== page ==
TUESDAY, Jan. 12 (HealthDay News) -- Although strong evidence shows that circumcision can prevent HIV infection in sub-Saharan African men, it's unclear if the procedure is associated with an overall reduced risk of sexually transmitted infections, urinary tract infections or penile cancer, according to a study in the January/February issue of the Annals of Family Medicine.
Caryn L. Perera, of the Royal Australasian College of Surgeons in Adelaide, Australia, and colleagues conducted a systematic review of eight randomized controlled trials.
The researchers found that circumcised sub-Saharan African men were significantly less likely to acquire HIV than uncircumcised men (odds ratio, 0.44), but that this benefit was uncertain in other areas of the world. They also found that circumcised men were significantly less likely to report genital ulcers (3.1 versus 5.8 percent) and that circumcision seldom resulted in severe complications.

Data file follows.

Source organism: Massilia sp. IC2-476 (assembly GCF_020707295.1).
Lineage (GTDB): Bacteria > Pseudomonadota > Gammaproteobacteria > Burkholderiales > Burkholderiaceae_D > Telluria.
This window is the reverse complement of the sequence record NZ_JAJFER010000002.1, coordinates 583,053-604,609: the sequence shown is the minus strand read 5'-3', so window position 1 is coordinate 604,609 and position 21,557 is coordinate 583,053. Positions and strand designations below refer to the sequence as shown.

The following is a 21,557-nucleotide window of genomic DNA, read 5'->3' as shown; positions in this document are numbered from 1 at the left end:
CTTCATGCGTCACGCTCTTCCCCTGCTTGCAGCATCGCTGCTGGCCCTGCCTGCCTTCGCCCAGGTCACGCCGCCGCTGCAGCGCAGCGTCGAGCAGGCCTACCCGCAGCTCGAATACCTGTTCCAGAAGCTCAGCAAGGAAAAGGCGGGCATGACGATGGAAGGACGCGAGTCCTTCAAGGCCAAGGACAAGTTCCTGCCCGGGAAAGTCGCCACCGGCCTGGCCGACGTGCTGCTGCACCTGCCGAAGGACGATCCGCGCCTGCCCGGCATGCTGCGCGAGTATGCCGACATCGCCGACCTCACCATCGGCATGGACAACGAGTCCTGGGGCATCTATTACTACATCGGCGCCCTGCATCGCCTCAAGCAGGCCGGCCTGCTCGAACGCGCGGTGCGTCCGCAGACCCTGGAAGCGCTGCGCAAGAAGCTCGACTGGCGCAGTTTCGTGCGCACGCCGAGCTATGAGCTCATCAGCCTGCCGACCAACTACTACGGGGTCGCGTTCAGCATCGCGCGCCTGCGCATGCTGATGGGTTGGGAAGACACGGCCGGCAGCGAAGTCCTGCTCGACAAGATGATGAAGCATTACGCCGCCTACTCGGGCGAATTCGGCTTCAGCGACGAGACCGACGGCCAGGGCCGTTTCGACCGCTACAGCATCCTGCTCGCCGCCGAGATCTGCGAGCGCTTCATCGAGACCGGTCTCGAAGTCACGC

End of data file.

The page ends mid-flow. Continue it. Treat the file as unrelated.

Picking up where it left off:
"Patients who request circumcision in the belief that it bestows clinical benefits must be made aware of the lack of consensus and robust evidence, as well as the potential medical and psychosocial harms of the procedure," the authors conclude. "As the efficacy of prophylactic non-therapeutic male circumcision has not been comprehensively studied in neonates, it would be inappropriate to recommend widespread neonatal circumcision for this purpose."